The Islamic Monthly (TIM) is an independent, nonreligious, U.S. based publication that fosters discussion on a broad range of issues and concerns related to Muslims in the modern world. The magazine launched in January 2011, following the legacy of its successful predecessor Islamica Magazine, in an effort to create a forum for the free exchange of ideas, perspectives and opinions. The Islamic Monthly, does not seek to be the sole voice of Islam or the Muslim community. Rather, the magazine is part of an ongoing experiment of a free Muslim press eager to build on the rich tradition of public discourse found in Islamic and Western history. We firmly believe that an honest discourse is only possible when we open ourselves to response, criticism, feedback and debate. In this spirit, we invite our readers, supporters and critics to participate in this process.
The magazine is a project of the Global Engagement Group, an independent nonprofit based in Boston, Massachusetts.
Q. Why are you called a “monthly” magazine if you don’t publish on a monthly basis?
A. Our goals is to be a quarterly print publication with a monthly online edition. While we are not there yet, we are working hard to make that dream possible. Currently, we are a bi-annual print publication and are launching our website, which we plan to soon make a monthly online edition.
Q. If you are continuing with the legacy of Islamica, why aren’t you called Islamica?
A. This is a very complicated question. First, we are continuing the legacy of Islamica in theory. We wish to build on the big successes that Islamica had, and most of our team either worked for Islamica or wrote for the magazine (and all of us were its fans and avid readers). Islamica, at its height, had tens of thousands of readers globally and its reach was growing daily. The magazine was suddenly shuttered and everything ground to a halt. Among other things, there were disputes over its ownership and therefore the name “Islamica.” To avoid a long, drawn-out and unnecessary legal battle, we decided to change the name entirely. Still, we plan to keep the spirit of the magazine alive and publish its old content using the creative commons license.
Q. What do you intend to do differently than Islamica?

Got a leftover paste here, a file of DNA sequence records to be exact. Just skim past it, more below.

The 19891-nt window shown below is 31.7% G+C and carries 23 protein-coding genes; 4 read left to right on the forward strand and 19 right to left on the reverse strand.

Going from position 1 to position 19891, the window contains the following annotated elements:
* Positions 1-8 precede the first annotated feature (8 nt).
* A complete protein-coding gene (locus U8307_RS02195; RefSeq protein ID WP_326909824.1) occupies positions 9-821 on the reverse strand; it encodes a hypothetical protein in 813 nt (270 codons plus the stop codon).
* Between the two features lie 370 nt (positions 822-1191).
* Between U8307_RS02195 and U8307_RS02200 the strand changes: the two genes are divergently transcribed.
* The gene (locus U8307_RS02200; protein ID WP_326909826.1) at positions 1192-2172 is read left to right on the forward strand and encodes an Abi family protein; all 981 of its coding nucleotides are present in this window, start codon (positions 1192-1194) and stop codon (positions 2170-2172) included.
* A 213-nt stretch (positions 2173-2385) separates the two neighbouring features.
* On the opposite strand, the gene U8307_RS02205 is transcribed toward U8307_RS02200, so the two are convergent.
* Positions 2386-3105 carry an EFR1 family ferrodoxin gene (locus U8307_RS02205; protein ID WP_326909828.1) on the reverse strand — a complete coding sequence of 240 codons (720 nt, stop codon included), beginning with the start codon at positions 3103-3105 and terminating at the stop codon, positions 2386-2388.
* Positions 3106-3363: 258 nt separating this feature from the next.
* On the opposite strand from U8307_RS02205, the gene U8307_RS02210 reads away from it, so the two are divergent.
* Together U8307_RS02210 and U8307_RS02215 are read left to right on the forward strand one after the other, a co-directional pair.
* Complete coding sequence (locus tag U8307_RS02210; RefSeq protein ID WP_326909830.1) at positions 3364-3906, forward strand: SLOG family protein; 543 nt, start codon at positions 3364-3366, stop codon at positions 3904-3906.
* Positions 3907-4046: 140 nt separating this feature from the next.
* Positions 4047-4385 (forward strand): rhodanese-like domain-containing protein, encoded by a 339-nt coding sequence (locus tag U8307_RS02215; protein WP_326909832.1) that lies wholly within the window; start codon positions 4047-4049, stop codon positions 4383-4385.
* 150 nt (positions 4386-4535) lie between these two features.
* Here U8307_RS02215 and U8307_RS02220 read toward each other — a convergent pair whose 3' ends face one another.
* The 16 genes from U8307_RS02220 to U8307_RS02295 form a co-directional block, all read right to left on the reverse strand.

A. Most critically, we will do whatever we can to maintain our independent media source status–we will never take money from a government nor from any individual or organization looking to advance their own agenda. We will continue to rely on individual donors to whom we send a statement stressing that we accept their donation for our work but that we will always maintain our independent status. Additionally, we intend to maintain transparency of where our funding comes from. We are also working hard to ensure that our print issues are timelyand that the overall structure of the magazine is managed properly.
Q. What other projects are you working on?
A. Our goal is to utilize the best of modern technology but maintain the long-established tools of journalism. We believe that print is still very vital to journalism and for that reason, we intend to create a hybrid of print and online with various audio and video projects.
Q. What is one thing you hope readers will understand?
A. No doubt there is a great demand for our work. We are perhaps the first Western-language magazine that cherishes long-form journalism and provides useful insight from Muslim communities on important policies, politics and social issues in America and around the world. But, building this institution takes time and money. We want readers to understand that although we have limited resources (but a very dedicated team of editors and advisory board members!) we are building a solid foundation on which we can grow.
MICHAEL VICENTE PEREZ
SALMA HASAN ALI
EDITORIAL ADVISORY BOARD:
UMAR FARUQ ABD-ALLAH